The 2010 General Election was the first to be dubbed ‘The Social Media Election’, fuelled in part by Barack Obama’s winning presidential campaign two years earlier in which he mobilised hundreds of thousands of voters on social media, but the reality was somewhat different.
Even though more than 600 politicians took to Twitter, political observers noted that election campaigning once again relied heavily on traditional media with social media used to support the messaging.
And just last year, the Scottish Independence Referendum was hailed as a big step forward for social media in politics. It was mentioned more than 8.8 million times on Twitter, and three quarters of these were accompanied by the promoted #IndyRef hashtag. But the final results told a different story.
Even though Alex Salmond, leader of the campaign for independence, had almost seven times more followers than his Better Together counterpart Alastair Darling, and tweeted with more frequency, he failed to convince the majority.
The role of social media in politics, it seems, has yet to be fully understood. But with the General Election coming up in May and two thirds of MPs on Twitter, it is likely that social media activity will heat up.
‘We’ll see more caution, less engagement but ultimately more activity,’ says Natalia Marczewska, digital executive at PLMR.
The leaders of the major parties certainly seem to take social media more seriously. Both the Conservative and Labour parties have hired members of the teams behind Obama’s winning election strategies. Jim Messina, who ran Obama’s re-election campaign in 2012, has been hired as an adviser for David Cameron, whilst Blue State Digital, the leading digital strategy agency that saw Obama through both 2008 and 2012, has been imported to help Labour.
But Obama’s tools were not necessarily as advanced as people might think in the social media age. ‘A lot of it was simple email,’ says Mike Ramsden, head of broadcast at PLMR. ‘It’s still a very powerful tool.’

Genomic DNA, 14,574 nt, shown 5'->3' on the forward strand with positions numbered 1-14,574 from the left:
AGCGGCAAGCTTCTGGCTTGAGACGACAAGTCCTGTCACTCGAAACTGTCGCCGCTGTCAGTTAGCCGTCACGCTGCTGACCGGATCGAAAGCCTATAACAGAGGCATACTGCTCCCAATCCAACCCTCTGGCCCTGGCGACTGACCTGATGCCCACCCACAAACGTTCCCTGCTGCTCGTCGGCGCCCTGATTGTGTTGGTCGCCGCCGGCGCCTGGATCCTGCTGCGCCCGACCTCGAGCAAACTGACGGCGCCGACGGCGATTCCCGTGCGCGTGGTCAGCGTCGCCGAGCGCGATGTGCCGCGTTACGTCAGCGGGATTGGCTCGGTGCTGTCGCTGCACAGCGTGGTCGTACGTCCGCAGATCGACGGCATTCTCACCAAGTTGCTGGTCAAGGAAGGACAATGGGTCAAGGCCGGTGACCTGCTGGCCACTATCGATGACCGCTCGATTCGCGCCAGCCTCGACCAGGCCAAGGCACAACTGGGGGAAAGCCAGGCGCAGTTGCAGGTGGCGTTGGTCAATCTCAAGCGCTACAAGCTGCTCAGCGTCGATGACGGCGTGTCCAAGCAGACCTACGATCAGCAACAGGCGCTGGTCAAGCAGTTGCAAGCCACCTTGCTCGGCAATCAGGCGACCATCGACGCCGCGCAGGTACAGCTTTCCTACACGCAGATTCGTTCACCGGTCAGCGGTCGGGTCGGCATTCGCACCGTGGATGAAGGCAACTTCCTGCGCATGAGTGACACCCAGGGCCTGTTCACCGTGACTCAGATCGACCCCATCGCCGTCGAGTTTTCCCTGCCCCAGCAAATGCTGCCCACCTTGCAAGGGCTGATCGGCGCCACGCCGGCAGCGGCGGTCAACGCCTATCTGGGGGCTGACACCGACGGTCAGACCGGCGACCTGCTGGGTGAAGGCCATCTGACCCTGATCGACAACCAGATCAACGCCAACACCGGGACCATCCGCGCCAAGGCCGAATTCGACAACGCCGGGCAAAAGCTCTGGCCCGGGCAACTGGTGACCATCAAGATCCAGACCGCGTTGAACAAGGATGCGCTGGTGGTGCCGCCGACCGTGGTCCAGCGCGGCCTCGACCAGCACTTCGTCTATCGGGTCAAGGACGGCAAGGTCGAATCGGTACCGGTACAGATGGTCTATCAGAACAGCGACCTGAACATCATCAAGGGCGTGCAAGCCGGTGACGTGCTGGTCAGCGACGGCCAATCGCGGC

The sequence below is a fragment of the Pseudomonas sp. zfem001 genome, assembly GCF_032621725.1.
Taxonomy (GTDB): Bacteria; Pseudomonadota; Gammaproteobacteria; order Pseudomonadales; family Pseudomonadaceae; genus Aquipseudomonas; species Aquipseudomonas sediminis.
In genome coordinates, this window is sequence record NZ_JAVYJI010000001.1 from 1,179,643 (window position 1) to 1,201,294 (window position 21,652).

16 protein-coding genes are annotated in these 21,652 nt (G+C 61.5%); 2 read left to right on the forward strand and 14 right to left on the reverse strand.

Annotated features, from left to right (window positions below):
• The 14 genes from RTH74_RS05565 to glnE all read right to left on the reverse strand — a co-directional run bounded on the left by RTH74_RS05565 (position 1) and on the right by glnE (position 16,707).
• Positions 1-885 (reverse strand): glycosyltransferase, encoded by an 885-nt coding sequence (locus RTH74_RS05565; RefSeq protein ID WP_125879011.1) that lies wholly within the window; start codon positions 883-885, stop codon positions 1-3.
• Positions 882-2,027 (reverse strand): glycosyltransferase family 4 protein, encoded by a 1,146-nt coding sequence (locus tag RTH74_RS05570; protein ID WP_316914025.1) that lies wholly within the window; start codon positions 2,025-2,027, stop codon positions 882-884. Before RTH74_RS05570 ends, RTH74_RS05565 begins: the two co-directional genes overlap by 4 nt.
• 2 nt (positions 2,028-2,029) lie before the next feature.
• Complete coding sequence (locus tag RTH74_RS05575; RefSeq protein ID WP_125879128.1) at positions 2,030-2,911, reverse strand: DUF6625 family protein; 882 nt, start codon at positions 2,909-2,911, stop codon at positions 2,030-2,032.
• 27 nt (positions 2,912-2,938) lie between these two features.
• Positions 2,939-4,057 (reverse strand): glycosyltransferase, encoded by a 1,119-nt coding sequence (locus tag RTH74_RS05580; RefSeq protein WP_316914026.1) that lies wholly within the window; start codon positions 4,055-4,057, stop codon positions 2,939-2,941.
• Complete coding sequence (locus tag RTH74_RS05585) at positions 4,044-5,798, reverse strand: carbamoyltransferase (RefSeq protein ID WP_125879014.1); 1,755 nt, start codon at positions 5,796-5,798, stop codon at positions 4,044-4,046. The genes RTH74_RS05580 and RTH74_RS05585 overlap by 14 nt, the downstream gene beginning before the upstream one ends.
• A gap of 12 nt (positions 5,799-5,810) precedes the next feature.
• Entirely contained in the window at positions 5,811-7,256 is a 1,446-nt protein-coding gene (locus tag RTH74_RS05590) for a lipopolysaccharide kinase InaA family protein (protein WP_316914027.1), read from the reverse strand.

Gregor Poynton, associate director of digital at Portland Communications and former member of the Blue State Digital team, agrees: ‘For political parties, email still drives the most amount of action for them. So you have a database of members and supporters, and you ask them to do something for you, be it a small donation, be it Share content on social media, be it Switch off your computer or laptop and actually go off and deliver some leaflets and do some traditional campaigning on the ground.
‘Email is not seen as quite as sexy, and it’s obviously under-the-hood because particularly, the media can’t see what’s happening, but actually a lot of time and effort goes into segmentation, building a database and getting the email communication right.
‘There are different tools for different purposes. When you look at digital communications in the round, it’s about how you work with the right tool set for the challenge at hand. I think the party that can crack that are the ones that are likely to do best with their digital communications this year.’
Those who triumph on social media might also find themselves in favour in the traditional press. ‘Data from social media is helping to shape online communication strategies but also party policies as politicians increasingly adjust their views to popular sentiments which are promoted on social media. We will see more news stories stemming from social media announcements as well as scandals,’ says Kevin Craig, managing director at PLMR. ‘Big announcements are now just as likely to be first declared on social media, followed by traditional press. There are plenty of examples of news stories written around a single tweet.’
Liberal Democrat MP Tom Brake also acknowledges that social media is a useful way of getting the attention of the press. ‘We see social media as a means for Liberal Democrats to get round the mainstream press – particularly the print press – who won’t give us the time of day. If we can use social media, Huffington Post or anything else to get our message across, we will do that.
‘More people, particularly young people, are getting their news through social media as opposed to newspapers. It’s to our advantage to use that as a means of getting out our message.’